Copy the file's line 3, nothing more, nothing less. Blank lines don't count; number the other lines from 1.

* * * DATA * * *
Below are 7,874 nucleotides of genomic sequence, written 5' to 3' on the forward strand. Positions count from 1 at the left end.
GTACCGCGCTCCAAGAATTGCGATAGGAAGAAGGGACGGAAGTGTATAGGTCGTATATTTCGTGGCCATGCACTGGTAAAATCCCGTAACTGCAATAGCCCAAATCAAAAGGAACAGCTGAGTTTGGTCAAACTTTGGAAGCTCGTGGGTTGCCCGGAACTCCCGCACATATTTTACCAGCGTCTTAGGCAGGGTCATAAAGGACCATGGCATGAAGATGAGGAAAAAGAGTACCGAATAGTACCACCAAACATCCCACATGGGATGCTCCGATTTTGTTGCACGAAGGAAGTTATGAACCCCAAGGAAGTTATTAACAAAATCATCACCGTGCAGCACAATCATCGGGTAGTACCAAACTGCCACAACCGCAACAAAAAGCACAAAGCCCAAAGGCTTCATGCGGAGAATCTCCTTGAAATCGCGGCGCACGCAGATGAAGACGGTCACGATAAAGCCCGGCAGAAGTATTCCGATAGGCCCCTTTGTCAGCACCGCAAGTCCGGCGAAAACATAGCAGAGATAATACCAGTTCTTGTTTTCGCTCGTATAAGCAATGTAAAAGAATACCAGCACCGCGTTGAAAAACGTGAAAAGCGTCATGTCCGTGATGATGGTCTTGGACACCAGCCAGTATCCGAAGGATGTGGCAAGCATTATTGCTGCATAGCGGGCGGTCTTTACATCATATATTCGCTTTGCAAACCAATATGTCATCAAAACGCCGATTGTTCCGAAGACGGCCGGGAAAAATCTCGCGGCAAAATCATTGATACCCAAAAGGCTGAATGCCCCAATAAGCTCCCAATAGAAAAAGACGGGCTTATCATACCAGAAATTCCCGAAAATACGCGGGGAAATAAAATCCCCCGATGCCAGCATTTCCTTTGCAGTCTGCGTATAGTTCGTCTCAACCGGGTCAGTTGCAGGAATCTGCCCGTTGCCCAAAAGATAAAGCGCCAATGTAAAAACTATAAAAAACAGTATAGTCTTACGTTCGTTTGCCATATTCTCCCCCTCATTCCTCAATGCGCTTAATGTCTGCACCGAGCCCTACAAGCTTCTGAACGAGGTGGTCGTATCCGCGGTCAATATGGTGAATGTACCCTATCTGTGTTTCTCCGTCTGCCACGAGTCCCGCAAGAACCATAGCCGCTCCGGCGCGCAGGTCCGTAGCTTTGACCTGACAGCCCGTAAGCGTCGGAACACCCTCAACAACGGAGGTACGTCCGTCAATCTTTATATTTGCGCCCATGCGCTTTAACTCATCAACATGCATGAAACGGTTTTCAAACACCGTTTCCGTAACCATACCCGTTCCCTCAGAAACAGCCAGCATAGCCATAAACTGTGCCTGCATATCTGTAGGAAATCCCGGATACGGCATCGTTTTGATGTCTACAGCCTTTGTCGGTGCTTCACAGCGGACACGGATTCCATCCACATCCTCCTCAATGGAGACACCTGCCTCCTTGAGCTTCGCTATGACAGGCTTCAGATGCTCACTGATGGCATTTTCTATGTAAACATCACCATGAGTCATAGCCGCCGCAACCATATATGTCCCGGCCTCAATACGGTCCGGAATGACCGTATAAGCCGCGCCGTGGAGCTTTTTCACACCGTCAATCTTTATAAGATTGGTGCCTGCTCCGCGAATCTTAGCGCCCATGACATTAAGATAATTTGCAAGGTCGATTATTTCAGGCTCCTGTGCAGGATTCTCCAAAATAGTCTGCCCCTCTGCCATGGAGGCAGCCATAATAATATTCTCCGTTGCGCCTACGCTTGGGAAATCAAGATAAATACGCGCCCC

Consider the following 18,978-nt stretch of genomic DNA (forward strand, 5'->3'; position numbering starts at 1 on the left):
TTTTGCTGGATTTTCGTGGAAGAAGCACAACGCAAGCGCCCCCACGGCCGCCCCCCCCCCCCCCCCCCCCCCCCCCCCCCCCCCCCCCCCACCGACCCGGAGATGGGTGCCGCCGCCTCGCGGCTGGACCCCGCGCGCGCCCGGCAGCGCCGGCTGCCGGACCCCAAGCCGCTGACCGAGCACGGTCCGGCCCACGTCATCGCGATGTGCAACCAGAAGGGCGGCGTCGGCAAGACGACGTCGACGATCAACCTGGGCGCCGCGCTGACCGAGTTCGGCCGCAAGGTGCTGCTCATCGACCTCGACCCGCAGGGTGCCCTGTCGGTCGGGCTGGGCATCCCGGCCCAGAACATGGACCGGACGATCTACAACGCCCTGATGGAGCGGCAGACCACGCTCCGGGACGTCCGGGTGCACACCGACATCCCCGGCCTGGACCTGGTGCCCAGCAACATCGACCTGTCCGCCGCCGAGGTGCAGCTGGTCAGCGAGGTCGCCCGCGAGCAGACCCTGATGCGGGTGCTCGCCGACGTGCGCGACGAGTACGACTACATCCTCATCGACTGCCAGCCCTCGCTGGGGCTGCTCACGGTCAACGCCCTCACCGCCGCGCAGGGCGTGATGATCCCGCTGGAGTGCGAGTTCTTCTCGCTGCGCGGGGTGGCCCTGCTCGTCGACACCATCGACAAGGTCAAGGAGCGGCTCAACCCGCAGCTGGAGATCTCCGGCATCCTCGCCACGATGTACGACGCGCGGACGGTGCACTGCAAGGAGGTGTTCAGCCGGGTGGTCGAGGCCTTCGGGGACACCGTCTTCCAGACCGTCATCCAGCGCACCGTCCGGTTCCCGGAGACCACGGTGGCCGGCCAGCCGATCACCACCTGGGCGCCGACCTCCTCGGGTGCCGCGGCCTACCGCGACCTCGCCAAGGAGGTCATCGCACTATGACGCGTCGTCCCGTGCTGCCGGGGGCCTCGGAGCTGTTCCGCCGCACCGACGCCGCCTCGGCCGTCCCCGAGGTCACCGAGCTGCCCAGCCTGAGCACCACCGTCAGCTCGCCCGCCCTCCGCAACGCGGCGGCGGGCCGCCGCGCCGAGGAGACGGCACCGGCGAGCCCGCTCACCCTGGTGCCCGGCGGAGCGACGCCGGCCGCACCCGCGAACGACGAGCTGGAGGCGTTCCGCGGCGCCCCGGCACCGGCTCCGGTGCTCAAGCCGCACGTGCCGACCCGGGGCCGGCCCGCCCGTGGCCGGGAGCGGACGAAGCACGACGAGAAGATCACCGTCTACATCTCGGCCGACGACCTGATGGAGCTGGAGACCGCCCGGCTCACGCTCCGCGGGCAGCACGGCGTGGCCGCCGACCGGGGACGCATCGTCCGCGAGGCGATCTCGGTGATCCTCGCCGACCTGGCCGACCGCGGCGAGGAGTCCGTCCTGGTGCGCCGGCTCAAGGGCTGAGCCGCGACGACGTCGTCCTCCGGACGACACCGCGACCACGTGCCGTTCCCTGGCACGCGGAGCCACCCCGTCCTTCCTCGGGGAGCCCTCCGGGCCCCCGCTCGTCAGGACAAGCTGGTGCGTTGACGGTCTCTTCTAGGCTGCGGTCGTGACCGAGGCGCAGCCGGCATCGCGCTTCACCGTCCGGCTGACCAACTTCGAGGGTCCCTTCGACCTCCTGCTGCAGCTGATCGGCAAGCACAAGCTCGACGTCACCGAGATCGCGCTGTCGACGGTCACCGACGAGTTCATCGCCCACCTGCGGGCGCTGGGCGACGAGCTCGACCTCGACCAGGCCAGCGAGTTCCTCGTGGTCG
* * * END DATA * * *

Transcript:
Consider the following 18,978-nt stretch of genomic DNA (forward strand, 5'->3'; position numbering starts at 1 on the left):